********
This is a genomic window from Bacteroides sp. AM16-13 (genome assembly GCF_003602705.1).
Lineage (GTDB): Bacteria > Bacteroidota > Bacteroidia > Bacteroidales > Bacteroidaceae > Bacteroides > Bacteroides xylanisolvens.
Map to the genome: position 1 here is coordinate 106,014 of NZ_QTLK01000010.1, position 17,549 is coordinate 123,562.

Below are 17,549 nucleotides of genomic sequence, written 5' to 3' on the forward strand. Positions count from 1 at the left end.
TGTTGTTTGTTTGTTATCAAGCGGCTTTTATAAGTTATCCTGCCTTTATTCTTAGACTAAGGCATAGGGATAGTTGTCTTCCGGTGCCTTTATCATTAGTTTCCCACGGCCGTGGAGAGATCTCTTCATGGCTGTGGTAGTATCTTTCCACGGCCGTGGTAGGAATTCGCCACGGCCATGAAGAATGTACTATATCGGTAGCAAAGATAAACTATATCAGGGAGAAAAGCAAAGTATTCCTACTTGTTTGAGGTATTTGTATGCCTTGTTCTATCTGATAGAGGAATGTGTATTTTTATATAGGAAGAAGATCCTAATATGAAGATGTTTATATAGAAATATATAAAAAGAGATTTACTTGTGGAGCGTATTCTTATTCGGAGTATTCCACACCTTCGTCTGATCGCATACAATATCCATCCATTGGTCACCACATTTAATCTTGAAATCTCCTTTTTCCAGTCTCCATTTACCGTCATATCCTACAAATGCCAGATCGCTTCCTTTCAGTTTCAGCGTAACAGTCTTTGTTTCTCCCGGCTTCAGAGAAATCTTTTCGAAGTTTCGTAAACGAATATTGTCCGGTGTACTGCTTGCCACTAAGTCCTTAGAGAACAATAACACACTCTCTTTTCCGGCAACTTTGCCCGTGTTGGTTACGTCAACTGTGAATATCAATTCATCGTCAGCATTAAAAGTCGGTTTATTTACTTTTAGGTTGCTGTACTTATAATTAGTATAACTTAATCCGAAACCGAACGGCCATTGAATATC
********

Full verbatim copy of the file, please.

This is a genomic window from Bacteroides sp. AM16-13 (genome assembly GCF_003602705.1).
Lineage (GTDB): Bacteria > Bacteroidota > Bacteroidia > Bacteroidales > Bacteroidaceae > Bacteroides > Bacteroides xylanisolvens.
Map to the genome: position 1 here is coordinate 106,014 of NZ_QTLK01000010.1, position 17,549 is coordinate 123,562.

Below are 17,549 nucleotides of genomic sequence, written 5' to 3' on the forward strand. Positions count from 1 at the left end.
TGTTGTTTGTTTGTTATCAAGCGGCTTTTATAAGTTATCCTGCCTTTATTCTTAGACTAAGGCATAGGGATAGTTGTCTTCCGGTGCCTTTATCATTAGTTTCCCACGGCCGTGGAGAGATCTCTTCATGGCTGTGGTAGTATCTTTCCACGGCCGTGGTAGGAATTCGCCACGGCCATGAAGAATGTACTATATCGGTAGCAAAGATAAACTATATCAGGGAGAAAAGCAAAGTATTCCTACTTGTTTGAGGTATTTGTATGCCTTGTTCTATCTGATAGAGGAATGTGTATTTTTATATAGGAAGAAGATCCTAATATGAAGATGTTTATATAGAAATATATAAAAAGAGATTTACTTGTGGAGCGTATTCTTATTCGGAGTATTCCACACCTTCGTCTGATCGCATACAATATCCATCCATTGGTCACCACATTTAATCTTGAAATCTCCTTTTTCCAGTCTCCATTTACCGTCATATCCTACAAATGCCAGATCGCTTCCTTTCAGTTTCAGCGTAACAGTCTTTGTTTCTCCCGGCTTCAGAGAAATCTTTTCGAAGTTTCGTAAACGAATATTGTCCGGTGTACTGCTTGCCACTAAGTCCTTAGAGAACAATAACACACTCTCTTTTCCGGCAACTTTGCCCGTGTTGGTTACGTCAACTGTGAATATCAATTCATCGTCAGCATTAAAAGTCGGTTTATTTACTTTTAGGTTGCTGTACTTATAATTAGTATAACTTAATCCGAAACCGAACGGCCATTGAATATC